• $\begingroup$ Each test does have it's own failure probability - it's 1. We've got the data to prove it ;) Anyway I'm assuming that each test is a replicate from the Geometric distribution. $\endgroup$ Nov 3, 2010 at 16:59
  • 3
    $\begingroup$ Assuming a geometric distribution is assuming that the failures are independent. In other words, on any trial the device fails with probability p, independent of the other trials (like tossing a coin). This is a reasonable starting point, but if the failure is due to something like a memory leak, then the longer the device runs, the more likely it is to fail, and the assumption of independent failures would be invalid. $\endgroup$
    – PeterR
    Nov 3, 2010 at 19:06

I think you could torture your data a bit with bootstrapping. Following cgillspies calculations with the geometric distribution, I played around a bit and came up with the following R-code - any corrections greatly appreciated:

fails <- c(100, 22, 36, 44, 89, 24, 74) # Observed data
N <- 100000 # Number of replications
Ncol <- length(fails) # Number of columns in the data-matrix
boot.m <- matrix(sample(fails,N*Ncol,replac=T),ncol=Ncol) # The bootstrap data matrix
# it draws a vector of Ncol results from the original data, and replicates this N-times
p.hat <- function(x){p.hat = 1/(sum(x)/length(x))} # Function to calculate the 
# probability of failure
p.vec <- apply(boot.m,1,p.hat) # calculates the probabilities for each of the   
# replications
quant.p <- quantile(p.vec,probs=0.01) # calculates the 1%-quantile of the probs.
hist(p.vec) # draws a histogram of the probabilities
abline(v=quant.p,col="red") # adds a line where quant.p is
no.fail <- 223 # Repetitions without a fail after the repair
(prob.fail <- 1 - pgeom(no.fail,prob=quant.p)) # Prob of no fail after 223 reps with 
# failure prob qant.p

The idea was to get a worst-case value for the probability, and then use it to calculate the probability of observing no fail after 223 iterations, given the prior failure probability. The worst case of course being a low failure probability to begin with, which would raise the likelihood of observing no failure after 223 iterations without fixing the problem. The result was 6.37% - as I understand it, you would have had a 6%-probability of not observing a failure after 223 trials if the problem still exists.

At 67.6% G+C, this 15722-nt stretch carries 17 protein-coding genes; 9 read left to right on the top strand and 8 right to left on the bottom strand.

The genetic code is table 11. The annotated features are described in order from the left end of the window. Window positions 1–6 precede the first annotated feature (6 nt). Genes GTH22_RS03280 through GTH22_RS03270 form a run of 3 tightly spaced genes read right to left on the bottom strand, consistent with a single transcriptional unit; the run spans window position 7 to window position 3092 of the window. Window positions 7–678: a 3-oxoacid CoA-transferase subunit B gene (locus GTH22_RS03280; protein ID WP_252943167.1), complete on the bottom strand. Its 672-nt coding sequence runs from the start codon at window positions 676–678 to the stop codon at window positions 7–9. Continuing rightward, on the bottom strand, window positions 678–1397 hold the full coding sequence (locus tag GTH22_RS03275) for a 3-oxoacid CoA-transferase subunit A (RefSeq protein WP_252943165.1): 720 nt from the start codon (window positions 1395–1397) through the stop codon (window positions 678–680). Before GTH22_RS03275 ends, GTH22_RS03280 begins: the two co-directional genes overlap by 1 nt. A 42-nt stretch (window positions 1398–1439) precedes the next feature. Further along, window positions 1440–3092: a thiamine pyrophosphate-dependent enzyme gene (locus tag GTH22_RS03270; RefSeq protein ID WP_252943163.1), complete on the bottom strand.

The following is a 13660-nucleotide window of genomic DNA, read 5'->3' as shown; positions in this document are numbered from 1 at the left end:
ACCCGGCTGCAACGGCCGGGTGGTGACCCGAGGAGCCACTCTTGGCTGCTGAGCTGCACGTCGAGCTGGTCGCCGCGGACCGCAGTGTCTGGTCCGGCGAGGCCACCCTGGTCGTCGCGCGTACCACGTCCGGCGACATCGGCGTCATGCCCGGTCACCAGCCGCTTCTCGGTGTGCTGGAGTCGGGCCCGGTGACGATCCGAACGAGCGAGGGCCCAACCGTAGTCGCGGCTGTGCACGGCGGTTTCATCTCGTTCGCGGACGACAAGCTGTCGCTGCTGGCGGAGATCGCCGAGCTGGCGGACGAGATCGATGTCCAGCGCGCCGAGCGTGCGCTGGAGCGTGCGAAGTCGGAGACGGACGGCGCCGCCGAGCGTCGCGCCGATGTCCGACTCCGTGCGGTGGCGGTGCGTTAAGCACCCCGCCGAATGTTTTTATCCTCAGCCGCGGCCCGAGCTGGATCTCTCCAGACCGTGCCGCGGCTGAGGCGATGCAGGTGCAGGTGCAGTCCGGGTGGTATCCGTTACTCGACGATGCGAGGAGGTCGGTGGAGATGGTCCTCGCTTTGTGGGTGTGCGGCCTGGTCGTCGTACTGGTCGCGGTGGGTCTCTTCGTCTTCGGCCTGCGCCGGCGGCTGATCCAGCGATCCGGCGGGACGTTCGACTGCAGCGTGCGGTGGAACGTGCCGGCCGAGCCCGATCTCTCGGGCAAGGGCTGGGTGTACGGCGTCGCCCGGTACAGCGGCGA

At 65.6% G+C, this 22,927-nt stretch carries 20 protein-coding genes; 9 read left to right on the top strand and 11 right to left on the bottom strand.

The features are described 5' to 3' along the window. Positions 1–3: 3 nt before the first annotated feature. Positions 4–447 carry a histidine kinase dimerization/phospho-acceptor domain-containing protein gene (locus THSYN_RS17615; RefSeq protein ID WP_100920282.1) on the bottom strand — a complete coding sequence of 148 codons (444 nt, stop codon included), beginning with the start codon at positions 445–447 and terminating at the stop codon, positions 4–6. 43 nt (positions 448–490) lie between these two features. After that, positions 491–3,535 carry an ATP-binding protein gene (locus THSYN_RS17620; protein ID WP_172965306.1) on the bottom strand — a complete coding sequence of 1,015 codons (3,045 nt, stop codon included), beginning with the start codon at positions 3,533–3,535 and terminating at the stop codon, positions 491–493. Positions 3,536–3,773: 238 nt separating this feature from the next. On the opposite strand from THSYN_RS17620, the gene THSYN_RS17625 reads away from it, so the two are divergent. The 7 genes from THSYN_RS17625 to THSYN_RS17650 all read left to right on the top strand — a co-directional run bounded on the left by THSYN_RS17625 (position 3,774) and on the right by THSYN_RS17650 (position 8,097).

Of course, you could generate samples of trials and calculate the probability from that:

boot.fails <- rbinom(N,size=no.fail, prob=quant.p) # repeats draws with succes-rate 
# quant.prob N times.
mean(boot.fails==0) # Ratio of no successes 

with the result of 6.51%.

  • $\begingroup$ What is this doing exactly? Im not familiar with R-code but if I had to guess it is using the original 7 figures to extrapolate out the exponential series with 100,000 data points? $\endgroup$
    – SiegeX
    Nov 3, 2010 at 18:26
  • $\begingroup$ I edited the code with comments (which in R are after a #) $\endgroup$
    – Owe Jessen
    Nov 3, 2010 at 18:59
  • $\begingroup$ PS: Of course, this is not really the worst case (which would be a draw of 7x100), but then you wouldn't have to use bootstrap, because you would ignore the other observations. $\endgroup$
    – Owe Jessen
    Nov 3, 2010 at 19:15
  • $\begingroup$ Thank you for the comments, I understand it much better now. However, could you put into layman's term what "quantile(p.vec,probs=0.01) #calculates the 1%-quantile of the probs" is essentially telling us? I see that we get a value of 0.0122 for the 1% quantile. How do I interpret that? $\endgroup$
    – SiegeX
    Nov 3, 2010 at 22:46
  • 1